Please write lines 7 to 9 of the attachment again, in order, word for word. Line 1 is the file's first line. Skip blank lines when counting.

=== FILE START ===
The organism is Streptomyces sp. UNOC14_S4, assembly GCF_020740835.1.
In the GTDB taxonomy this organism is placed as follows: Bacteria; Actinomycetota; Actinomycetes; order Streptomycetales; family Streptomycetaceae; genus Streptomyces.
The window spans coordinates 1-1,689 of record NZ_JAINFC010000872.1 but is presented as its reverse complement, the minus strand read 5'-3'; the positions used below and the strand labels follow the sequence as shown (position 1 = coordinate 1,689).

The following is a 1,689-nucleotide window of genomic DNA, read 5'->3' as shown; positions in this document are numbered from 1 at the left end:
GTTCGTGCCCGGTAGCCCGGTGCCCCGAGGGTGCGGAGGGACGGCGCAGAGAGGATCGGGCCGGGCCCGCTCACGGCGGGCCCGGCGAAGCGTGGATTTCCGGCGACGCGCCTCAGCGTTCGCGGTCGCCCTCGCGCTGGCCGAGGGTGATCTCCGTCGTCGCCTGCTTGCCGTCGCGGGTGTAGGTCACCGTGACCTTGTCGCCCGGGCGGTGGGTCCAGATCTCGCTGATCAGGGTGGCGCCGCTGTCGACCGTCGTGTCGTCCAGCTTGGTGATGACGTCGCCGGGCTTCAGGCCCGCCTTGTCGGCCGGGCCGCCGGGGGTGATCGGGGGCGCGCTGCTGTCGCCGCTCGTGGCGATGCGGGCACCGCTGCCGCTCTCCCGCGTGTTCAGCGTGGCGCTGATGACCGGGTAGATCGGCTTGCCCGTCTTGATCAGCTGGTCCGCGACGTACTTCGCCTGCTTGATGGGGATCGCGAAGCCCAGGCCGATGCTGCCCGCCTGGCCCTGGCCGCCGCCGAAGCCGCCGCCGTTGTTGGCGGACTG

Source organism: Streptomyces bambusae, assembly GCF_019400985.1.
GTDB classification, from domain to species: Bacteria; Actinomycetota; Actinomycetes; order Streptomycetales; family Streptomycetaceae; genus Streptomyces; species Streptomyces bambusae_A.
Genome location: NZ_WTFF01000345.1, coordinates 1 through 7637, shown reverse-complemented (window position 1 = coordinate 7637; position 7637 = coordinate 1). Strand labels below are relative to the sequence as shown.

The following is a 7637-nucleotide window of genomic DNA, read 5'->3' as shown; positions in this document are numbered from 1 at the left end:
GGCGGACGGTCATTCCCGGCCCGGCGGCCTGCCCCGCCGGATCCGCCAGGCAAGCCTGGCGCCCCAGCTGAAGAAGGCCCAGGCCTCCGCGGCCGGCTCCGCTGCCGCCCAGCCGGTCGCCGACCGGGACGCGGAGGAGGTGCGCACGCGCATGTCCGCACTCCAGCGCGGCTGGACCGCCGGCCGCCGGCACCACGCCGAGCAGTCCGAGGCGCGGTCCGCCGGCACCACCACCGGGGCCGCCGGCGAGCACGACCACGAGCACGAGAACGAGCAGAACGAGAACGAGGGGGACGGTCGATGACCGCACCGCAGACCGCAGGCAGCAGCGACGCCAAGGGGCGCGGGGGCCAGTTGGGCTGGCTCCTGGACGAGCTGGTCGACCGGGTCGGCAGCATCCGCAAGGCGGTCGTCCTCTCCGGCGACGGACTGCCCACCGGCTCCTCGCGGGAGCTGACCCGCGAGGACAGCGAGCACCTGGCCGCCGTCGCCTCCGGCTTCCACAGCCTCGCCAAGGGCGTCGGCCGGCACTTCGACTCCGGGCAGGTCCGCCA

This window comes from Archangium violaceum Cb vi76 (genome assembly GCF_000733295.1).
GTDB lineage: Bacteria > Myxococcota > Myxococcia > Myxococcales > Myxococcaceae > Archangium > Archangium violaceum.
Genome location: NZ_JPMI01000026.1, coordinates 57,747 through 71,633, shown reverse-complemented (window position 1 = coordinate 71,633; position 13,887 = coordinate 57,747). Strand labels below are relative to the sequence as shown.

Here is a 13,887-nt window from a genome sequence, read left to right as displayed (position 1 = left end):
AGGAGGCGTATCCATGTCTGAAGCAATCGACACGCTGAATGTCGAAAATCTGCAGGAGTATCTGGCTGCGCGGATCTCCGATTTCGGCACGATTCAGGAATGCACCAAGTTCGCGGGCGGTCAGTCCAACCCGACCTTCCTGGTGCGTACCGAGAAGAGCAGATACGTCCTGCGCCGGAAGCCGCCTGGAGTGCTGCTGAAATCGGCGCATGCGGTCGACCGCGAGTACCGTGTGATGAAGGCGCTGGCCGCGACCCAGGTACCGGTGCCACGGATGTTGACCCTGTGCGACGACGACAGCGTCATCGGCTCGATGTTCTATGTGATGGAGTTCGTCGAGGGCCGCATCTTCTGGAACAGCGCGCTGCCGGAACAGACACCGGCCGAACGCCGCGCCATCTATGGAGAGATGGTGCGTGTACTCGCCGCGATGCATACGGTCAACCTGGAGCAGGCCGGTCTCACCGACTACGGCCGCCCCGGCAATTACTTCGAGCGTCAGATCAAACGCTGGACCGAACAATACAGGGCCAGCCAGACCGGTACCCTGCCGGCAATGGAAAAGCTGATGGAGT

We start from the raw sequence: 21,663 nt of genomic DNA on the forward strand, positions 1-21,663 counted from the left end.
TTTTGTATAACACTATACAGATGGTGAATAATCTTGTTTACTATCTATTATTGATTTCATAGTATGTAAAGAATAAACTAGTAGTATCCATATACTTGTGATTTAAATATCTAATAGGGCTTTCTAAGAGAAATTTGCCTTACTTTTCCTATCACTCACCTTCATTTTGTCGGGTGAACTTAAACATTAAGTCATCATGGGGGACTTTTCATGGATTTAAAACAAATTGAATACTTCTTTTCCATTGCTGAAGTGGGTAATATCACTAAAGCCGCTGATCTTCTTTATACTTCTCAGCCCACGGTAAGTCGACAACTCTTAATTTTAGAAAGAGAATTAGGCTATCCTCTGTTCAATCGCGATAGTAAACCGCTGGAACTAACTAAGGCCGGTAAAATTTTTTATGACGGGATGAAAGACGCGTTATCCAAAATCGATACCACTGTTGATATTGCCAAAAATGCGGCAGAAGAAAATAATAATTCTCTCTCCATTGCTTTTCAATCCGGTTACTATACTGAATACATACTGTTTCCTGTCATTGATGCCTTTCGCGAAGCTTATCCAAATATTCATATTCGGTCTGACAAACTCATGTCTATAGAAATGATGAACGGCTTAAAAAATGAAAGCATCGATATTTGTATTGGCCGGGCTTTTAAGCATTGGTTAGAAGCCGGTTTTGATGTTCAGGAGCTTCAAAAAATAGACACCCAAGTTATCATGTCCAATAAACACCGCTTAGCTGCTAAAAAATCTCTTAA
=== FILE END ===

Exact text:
GTDB classification, from domain to species: Bacteria; Actinomycetota; Actinomycetes; order Streptomycetales; family Streptomycetaceae; genus Streptomyces; species Streptomyces bambusae_A.
Genome location: NZ_WTFF01000345.1, coordinates 1 through 7637, shown reverse-complemented (window position 1 = coordinate 7637; position 7637 = coordinate 1). Strand labels below are relative to the sequence as shown.

The following is a 7637-nucleotide window of genomic DNA, read 5'->3' as shown; positions in this document are numbered from 1 at the left end: